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Firearm deer season starts Friday statewide

Veteran James Gross shows off his 8-point buck south of Middleville during the Liberty Hunt in September. The hunt was open to individuals and veterans with disabilities as well as youth hunters. The regular firearm deer season in Michigan opens Friday.

For a lot of residents, Nov. 15 ranks up there with major holidays. Gathering with family and friends for the firearm deer season opener is a time-honored tradition in many Michigan families, built around the excitement and fun of enjoying time in the state’s great outdoors.

Some hunters share their love of deer hunting by introducing someone new to the sport. Mentored youth hunting licenses are available to kids 9 and younger, while apprentice hunting licenses are available to those 10 and older who haven’t yet completed a hunter safety education course. Learn more about these options at

This tradition is economically important, too. More than 500,000 hunters pursued deer in Michigan during the 2018 hunting seasons, providing critical license revenue that supports wildlife conservation efforts. All of Michigan’s hunting seasons – from deer and elk to waterfowl and rabbit – contribute nearly $9 billion a year to the state’s economy.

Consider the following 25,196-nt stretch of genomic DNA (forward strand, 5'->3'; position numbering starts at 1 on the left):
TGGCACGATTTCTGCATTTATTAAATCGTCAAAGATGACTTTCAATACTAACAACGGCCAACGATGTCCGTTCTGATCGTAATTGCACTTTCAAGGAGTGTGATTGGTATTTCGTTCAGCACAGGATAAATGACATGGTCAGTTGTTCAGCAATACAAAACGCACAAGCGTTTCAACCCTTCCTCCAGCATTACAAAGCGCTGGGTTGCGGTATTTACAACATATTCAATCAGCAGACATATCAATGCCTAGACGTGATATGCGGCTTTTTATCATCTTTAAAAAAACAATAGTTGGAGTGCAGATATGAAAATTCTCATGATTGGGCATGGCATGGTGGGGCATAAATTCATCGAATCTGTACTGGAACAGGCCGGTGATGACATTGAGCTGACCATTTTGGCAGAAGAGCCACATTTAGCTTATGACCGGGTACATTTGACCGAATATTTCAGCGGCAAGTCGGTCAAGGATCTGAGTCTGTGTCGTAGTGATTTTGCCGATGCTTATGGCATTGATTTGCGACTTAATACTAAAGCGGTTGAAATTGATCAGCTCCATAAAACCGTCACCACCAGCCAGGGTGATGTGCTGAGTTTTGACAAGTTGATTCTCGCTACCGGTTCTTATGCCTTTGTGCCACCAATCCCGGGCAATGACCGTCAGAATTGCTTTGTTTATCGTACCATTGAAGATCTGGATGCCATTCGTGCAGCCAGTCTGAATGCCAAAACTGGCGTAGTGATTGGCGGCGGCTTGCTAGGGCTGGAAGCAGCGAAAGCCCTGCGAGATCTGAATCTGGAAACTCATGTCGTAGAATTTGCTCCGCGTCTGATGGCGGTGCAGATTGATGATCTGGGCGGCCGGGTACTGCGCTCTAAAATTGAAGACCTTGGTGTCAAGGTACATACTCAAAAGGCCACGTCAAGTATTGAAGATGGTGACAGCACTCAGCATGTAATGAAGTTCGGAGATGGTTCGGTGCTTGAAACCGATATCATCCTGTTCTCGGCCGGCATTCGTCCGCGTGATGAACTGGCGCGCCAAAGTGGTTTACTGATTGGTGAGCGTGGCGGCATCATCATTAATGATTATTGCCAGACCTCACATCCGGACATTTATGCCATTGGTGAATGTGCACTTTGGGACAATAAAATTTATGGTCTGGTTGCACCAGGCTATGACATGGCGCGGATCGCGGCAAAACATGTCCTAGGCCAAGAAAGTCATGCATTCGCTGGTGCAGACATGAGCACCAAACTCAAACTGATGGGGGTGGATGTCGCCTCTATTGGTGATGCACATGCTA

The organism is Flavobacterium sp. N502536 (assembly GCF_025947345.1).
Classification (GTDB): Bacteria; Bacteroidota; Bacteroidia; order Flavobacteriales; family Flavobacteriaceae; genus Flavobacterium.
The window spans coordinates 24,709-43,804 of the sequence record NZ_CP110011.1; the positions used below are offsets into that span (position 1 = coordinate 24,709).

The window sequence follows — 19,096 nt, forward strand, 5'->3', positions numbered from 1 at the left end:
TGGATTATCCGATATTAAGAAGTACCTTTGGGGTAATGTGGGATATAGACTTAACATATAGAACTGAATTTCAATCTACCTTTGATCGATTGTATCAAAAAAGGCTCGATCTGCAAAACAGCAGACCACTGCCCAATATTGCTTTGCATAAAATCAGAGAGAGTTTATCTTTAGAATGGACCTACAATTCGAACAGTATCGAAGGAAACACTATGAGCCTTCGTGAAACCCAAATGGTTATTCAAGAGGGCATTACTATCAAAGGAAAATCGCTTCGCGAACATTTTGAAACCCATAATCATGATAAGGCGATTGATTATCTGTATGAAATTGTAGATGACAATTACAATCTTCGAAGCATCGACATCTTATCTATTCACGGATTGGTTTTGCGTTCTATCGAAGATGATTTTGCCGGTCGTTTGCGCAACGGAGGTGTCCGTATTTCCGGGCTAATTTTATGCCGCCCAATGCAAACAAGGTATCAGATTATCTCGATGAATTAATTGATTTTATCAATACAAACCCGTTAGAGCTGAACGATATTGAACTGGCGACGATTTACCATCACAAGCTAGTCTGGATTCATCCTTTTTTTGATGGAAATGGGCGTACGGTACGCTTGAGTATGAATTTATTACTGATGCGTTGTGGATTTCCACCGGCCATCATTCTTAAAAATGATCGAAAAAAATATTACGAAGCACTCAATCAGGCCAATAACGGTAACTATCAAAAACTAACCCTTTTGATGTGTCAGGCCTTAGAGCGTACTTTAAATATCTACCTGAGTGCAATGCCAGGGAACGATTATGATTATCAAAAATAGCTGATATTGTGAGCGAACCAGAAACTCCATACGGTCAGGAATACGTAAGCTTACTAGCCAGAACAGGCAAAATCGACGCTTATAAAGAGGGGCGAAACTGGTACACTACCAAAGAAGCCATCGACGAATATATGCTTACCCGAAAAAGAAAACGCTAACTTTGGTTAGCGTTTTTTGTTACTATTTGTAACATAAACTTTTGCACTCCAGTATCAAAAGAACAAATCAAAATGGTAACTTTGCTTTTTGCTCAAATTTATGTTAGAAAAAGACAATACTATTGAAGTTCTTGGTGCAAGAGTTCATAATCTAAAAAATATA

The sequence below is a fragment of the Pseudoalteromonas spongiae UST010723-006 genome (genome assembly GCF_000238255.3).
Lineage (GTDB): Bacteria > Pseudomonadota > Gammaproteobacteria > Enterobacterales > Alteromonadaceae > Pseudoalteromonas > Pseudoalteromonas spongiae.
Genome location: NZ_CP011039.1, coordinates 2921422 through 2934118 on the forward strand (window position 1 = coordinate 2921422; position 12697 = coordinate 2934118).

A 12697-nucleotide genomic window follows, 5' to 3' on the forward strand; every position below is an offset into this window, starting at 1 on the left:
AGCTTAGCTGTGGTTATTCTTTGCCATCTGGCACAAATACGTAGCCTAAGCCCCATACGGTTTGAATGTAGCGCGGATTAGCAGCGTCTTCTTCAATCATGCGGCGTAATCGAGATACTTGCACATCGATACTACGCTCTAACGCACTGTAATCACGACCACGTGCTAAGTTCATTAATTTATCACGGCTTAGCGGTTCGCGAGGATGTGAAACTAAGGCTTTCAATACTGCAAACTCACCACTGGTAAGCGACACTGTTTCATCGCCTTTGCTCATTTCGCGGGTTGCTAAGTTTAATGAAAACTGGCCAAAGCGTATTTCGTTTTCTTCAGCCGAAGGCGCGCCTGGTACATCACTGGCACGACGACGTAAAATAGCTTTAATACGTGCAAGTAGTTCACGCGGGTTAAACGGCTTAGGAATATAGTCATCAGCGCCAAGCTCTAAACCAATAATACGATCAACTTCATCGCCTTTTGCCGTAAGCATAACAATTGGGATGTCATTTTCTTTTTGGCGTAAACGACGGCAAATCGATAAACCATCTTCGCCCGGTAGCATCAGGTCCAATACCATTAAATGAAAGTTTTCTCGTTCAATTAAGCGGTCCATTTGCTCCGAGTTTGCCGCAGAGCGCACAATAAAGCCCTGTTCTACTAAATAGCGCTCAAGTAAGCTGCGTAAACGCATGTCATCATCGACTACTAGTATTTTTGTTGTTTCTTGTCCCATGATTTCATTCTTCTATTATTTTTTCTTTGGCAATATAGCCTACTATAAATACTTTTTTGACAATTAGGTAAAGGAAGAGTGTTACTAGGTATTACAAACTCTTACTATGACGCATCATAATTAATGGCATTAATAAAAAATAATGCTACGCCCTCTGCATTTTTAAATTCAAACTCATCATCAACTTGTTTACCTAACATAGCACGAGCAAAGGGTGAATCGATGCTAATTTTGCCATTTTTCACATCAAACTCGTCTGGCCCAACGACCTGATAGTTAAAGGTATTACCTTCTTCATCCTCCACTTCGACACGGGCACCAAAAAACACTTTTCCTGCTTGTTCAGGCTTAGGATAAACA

All hunters are encouraged to review the 2019 deer hunting regulations, found in the Hunting Digest or at Key changes this season include:

Deer baiting and feeding is banned in the entire Lower Peninsula and in the core chronic wasting disease surveillance area in the Upper Peninsula. Watch our video: Michigan Deer Baiting, Feeding and Food Plots.

New regulations in the U.P. core CWD surveillance area.

New antler point restrictions.

Hunters can take deer to a DNR deer check station to earn a successful hunter patch. Area deer check stations are at Fox Farm Processing Inc. in Freeport, the National Resources Department on Yankee Springs Road in the Barry State Game Area, and at the Kellogg Biological Station in Hickory Corners.

The DNR reminds both new and veteran hunters to always put safety first.

Lt. Tom Wanless, who heads up the DNR’s recreational safety programs, said that although some safety tips seem obvious, it’s critical for anyone hunting with firearms – regardless of their experience level – to understand safety basics.

“You’re not successful unless you’re safe,” Lt. Wanless said. “We want everyone to return home to their families and friends. While many safety recommendations may seem like common sense reminders, they shouldn’t be taken for granted.”

Some safety tips to keep in mind include:

Treating every firearm as if it is loaded.

Being aware of your surroundings – know your target and what is beyond it.

Unloading the firearm when crossing obstacles and/or getting in or out of a tree stand.

Obeying “no trespassing” signs – they are there for a reason.

Obtaining the landowner’s permission to retrieve your game if it wandered onto private property.

Wearing as much hunter orange as possible to increase your visibility.

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